So You Think You Can Dance recap: The Numbers Game |

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So You Think You Can Dance recap: The Numbers Game

The show's need to balance the types of dancers factors into at least one of the first two Top 20 eliminations

Sytycd Paris Torres

DON'T TAKE IT (TOO) PERSONAL Paris was undone as much because of the show's excess of contemporary dancers as because of her performance.

(Mike Ruiz/Fox)

So You Think You Can Dance

Season 5, Ep. 7 | Aired Jun 11

This is going to be short, dear readers, since last night’s So You Think You Can Dance results show was a night of practically zero surprises and entirely minor revelations. The best thing about it was the Shane Sparks group number that opened the show, which, after multiple viewings, I’ve decided was about mystical urban dance fairies led by an unconvincingly crazy-eyed Queen Caitlin, who has directed her hard-edged hip-hopping fairy underlings to blow their magic dancing dust upon the city’s downtrodden and homeless and turn them into more hard-edged hip-hopping fairy underlings, one of whom danced so hard-edged, he apparently danced himself to death and had to be covered with a black sheet that caused him to kinda levitate off the ground. Or something. All I really know is that kicked-off dancers Tony and Paris did far better in this massive hip hop number than they did in their partnered hip hop number Wednesday night. And that for yet another season, thanks to his defection to MTV’s America’s Best Dance Crew, we can talk about Shane Sparks, but we’re still not allowed to see him in the audience. (Which is still marginally better treatment than Dancing With the Stars alum Louis Van Amstel, who’s been MIA from the audience and never once mentioned by Cat or the judges on the show even though he choreographed the two best couples’ routines this week. But I, as I do so often, digress.)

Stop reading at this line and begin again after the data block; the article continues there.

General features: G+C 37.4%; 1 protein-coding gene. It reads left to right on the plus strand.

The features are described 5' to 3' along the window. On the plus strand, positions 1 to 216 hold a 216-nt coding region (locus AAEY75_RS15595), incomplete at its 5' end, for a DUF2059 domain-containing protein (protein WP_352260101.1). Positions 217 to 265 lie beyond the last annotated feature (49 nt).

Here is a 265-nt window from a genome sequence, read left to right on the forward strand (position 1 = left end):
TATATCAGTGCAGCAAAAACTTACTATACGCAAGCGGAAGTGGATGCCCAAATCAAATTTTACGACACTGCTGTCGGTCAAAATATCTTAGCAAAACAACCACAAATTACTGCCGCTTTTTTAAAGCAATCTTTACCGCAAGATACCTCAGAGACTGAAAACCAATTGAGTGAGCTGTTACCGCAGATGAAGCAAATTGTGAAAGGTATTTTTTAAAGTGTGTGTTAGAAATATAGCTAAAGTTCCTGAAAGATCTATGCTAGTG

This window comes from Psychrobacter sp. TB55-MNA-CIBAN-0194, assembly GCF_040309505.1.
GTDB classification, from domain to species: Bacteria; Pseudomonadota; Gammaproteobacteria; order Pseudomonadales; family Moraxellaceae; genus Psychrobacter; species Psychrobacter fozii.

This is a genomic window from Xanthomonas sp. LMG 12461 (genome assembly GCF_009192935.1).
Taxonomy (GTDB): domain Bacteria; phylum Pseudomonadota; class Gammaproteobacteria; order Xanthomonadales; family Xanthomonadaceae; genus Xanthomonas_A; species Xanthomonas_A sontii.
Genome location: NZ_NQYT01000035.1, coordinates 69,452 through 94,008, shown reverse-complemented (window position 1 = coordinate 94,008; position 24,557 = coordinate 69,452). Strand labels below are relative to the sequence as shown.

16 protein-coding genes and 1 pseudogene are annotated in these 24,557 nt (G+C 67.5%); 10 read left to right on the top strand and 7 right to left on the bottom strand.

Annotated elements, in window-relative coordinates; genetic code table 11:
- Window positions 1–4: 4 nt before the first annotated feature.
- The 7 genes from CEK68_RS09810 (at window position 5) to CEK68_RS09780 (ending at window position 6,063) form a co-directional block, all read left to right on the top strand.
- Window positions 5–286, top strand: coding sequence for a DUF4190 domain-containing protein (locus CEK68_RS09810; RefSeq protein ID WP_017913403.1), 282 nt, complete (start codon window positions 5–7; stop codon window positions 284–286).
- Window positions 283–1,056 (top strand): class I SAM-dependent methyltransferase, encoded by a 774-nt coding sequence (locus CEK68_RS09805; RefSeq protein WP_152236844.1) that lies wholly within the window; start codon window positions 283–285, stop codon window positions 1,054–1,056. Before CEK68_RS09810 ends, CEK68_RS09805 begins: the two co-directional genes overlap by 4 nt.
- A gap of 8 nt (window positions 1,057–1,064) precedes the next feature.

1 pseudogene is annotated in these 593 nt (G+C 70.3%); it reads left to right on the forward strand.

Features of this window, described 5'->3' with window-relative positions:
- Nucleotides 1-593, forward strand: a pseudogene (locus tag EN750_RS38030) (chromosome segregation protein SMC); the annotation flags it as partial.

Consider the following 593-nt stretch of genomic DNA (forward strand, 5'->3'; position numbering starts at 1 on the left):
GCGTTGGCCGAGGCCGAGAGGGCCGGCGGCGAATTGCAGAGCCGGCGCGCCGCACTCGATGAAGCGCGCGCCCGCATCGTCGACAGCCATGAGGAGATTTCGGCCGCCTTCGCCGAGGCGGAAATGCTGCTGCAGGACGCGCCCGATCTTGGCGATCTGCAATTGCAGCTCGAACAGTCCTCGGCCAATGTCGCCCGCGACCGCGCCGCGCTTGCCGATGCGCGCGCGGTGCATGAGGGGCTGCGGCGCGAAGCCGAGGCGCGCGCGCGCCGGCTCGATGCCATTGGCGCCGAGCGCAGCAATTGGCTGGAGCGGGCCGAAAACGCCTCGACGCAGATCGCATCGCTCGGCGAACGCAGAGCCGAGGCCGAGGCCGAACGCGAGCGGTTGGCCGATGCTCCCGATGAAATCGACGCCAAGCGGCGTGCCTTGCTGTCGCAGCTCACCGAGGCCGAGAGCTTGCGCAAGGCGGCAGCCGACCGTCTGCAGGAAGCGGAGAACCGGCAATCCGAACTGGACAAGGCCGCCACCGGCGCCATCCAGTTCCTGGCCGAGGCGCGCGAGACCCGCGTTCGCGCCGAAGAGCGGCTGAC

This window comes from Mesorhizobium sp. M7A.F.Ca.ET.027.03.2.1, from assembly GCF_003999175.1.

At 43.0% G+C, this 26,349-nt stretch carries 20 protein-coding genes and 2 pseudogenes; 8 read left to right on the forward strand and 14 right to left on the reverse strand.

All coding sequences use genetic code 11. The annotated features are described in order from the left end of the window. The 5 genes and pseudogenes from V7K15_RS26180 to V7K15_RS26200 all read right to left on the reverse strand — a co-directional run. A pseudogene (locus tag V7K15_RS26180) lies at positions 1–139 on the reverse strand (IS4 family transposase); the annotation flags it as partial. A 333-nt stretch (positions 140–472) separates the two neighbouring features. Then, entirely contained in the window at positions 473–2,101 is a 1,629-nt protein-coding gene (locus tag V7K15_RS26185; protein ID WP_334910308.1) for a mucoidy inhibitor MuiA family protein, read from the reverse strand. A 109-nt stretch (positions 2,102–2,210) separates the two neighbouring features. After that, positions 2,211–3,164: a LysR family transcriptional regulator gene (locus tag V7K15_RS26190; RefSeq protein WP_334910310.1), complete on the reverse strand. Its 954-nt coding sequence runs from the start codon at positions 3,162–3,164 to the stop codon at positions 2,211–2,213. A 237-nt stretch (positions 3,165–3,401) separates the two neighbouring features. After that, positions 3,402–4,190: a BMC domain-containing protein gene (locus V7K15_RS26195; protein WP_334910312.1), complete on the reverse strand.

Of the two kicked-off dancers, I feel worse for Paris, who you could tell was working hard not to be crushed by Nigel’s brutally frank admission that the judges’ decision to cut her over Asuka had as much to do with the fact that they had a bajillion contemporary dancers and only two ballroom dancers as it did with Paris’ performance itself on the show. Again, while I was definitely cheesed by how baldly unfair that concession to ”good TV” was to Paris, I have to respect Nigel’s uncommon honesty about it, a rarity among realty TV producers and why this show is still so much classier than its older, more secretive sibling American Idol. And besides, Paris’ solo was the most lacking of the bottom three women, a boilerplate mishmash of standard movements that only came to life when she suddenly collapsed to the ground from standing (almost) en pointe. Karla, meanwhile, brought some charming musicality, deftly matching her movement to ”(You Make Me Feel Like) A Natural Woman” and turning in, for me, the most fully realized solo out of the bottom six dancers. Ballroom specialist Asuka may have leaned a bit heavily on check-out-my-sexy-rump sass towards the end of her solo, but at least she was able to imbue some real verve into her sans-partner dancing.

Her male ballroom counterpart in the bottom three, however, didn’t quite figure out the trick to bringing a style meant for two dancers into a solo performance. Indeed, Jonathan was smart to launch into those gymnastic flips given just how weak his solo otherwise was — I’m quickly beginning to wonder if he made it to the Top 20 mostly on the power of his winning smile and excellent skin. Fortunately for Jon, Nigel appeared to have given up on finding his Ivan for this season and cut loose the undeniably out-his-league Tony, who could only manage to display some fancy pointing and splits as the reasons for why he should stay on the show. If Tony means what he said in his farewell interview — ”I am dance and dance is me” — then the highly likable kid better get himself into some classes but quick and shore up his fundamentals if he ever wants to have a go at dance as a career. As for Vitolio, I don’t quite get why Nigel keeps harping on his so-called lack of personality; his solo to me had a quiet fire that was volumes better than anything Tony or Jonathan brought to the table, especially that unreal first leap.

NEXT: Cat deals out some unsuspenseful results